Rowing is serious business!

So we finished up with the kayak and took a quick dip in the bay. Even though the water was sort of cloudy, it was truly beautiful! The black lava rocks are so stark against the blue water and the white sand. It looks like nowhere else I’ve ever been before!

Time to start back toward the hotel! We knew we had about a 3.5 mile walk ahead of us, and we wanted to see one more thing, so we needed to get going! We went back across the bay beach. Back across the iguana spot. Back across the big rough waves beach. And back through the wilderness on the nice path! We checked ourselves out, walked back to town, and found our way to the lunch place that Marcos suggested. We were really hungry by then! It was a little late for lunch, but that just meant we had the whole restaurant to ourselves! We split a couple of things (we didn’t want to overdo it because we knew we had a nice dinner coming to us), and with something in our bellies, we felt fueled enough to keep on going! Onward to the Charles Darwin Research Station, where we found baby tortoises!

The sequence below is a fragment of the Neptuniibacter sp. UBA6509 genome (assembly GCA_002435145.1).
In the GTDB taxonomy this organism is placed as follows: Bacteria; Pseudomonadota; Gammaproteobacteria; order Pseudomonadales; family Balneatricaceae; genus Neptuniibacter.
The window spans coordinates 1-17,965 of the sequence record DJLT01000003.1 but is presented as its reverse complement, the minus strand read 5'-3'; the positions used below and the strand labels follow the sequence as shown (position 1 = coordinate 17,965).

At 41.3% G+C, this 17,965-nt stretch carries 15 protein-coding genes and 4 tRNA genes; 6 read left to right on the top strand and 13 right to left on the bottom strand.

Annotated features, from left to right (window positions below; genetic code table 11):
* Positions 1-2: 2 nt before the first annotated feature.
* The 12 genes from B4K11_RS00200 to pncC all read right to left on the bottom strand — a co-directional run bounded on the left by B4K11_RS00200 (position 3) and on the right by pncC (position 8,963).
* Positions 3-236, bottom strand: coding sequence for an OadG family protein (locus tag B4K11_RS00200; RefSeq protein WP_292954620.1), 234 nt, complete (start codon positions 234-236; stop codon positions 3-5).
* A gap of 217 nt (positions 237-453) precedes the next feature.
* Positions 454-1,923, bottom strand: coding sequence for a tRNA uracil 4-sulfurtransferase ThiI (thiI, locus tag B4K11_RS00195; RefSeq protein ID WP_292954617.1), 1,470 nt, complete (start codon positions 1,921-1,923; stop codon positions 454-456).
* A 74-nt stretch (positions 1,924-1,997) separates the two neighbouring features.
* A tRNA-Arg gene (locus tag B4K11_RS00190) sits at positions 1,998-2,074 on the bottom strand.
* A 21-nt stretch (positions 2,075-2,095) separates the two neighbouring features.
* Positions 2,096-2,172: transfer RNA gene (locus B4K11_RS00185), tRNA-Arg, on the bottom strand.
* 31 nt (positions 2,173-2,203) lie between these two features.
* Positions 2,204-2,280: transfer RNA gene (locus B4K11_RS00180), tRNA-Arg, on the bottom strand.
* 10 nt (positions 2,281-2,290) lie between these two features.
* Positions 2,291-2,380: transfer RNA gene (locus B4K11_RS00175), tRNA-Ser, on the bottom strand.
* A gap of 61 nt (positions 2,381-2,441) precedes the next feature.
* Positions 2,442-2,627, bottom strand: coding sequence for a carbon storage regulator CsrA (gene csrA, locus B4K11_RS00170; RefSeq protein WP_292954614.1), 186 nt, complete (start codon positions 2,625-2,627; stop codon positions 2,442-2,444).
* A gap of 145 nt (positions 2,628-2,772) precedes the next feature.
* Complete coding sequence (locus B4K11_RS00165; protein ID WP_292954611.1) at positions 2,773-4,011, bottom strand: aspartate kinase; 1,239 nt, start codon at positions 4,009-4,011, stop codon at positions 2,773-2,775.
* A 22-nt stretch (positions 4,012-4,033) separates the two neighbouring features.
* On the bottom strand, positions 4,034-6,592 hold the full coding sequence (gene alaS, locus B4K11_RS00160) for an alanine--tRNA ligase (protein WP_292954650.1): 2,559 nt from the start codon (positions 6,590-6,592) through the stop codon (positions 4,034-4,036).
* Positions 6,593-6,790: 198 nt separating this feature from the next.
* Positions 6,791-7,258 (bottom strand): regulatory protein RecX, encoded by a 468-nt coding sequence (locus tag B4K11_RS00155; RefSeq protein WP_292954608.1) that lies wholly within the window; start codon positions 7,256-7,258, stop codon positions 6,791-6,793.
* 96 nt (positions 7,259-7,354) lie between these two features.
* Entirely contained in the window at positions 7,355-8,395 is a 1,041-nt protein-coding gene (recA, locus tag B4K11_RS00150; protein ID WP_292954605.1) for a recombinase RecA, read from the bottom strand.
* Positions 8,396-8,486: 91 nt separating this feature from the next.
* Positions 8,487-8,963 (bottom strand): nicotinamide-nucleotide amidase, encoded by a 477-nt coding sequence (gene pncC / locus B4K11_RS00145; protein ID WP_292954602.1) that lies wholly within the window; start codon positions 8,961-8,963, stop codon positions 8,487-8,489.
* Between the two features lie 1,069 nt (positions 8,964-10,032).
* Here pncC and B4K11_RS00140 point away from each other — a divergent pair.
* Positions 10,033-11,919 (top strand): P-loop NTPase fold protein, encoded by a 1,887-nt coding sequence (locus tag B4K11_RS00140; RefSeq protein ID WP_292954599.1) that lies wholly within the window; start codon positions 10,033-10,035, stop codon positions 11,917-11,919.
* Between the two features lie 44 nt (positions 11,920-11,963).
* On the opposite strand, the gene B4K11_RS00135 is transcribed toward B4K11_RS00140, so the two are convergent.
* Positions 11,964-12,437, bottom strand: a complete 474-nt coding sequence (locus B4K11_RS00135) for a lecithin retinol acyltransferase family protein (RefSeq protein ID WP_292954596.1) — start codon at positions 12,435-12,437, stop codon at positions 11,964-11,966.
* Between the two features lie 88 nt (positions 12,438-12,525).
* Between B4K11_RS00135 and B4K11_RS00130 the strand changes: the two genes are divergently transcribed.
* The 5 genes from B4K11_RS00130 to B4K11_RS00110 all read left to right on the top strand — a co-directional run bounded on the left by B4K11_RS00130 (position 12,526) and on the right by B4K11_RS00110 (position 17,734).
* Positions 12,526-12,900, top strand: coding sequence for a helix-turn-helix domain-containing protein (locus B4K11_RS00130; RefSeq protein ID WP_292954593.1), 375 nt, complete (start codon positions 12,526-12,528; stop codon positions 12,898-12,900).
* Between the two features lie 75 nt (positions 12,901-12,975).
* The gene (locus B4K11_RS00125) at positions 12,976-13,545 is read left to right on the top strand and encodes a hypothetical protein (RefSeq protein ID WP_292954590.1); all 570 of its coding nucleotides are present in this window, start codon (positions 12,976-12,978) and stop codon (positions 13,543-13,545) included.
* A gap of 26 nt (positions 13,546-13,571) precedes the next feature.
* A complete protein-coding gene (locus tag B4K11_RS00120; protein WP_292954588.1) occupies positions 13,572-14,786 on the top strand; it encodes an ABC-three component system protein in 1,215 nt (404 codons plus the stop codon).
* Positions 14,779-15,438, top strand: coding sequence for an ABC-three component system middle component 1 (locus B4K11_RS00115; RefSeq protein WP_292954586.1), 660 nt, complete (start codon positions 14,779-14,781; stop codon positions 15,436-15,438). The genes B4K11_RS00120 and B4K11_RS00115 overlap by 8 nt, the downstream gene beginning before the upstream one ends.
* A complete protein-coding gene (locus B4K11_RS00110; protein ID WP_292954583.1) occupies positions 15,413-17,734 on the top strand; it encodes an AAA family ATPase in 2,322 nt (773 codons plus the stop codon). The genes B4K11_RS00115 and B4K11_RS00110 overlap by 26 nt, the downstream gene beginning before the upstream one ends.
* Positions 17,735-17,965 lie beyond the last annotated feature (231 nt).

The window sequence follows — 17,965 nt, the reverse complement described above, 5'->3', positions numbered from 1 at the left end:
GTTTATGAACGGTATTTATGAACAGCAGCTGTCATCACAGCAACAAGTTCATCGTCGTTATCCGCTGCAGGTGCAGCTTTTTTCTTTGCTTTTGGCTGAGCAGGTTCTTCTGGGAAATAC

My pal, Darwin!
More here: Gear Up for Summer Travels

This place was built in the 1960s or 1970s for research purposes and for breeding every type of tortoises from every island. Did you know that the sex of a tortoise is determined by the temperature of the egg? The warmer eggs are girls, and the cooler eggs are boys. So the people in charge get to pick who will be what! All the tortoises were entertaining. The little ones were cute! The big ones were funny! They really do look like dinosaurs. There was an adventurous one we named Whitney. All the others were resting, but she was on the move! We knew it was a she because the number on her back was pink! We also saw a loner with a blue 43. We named him Steve.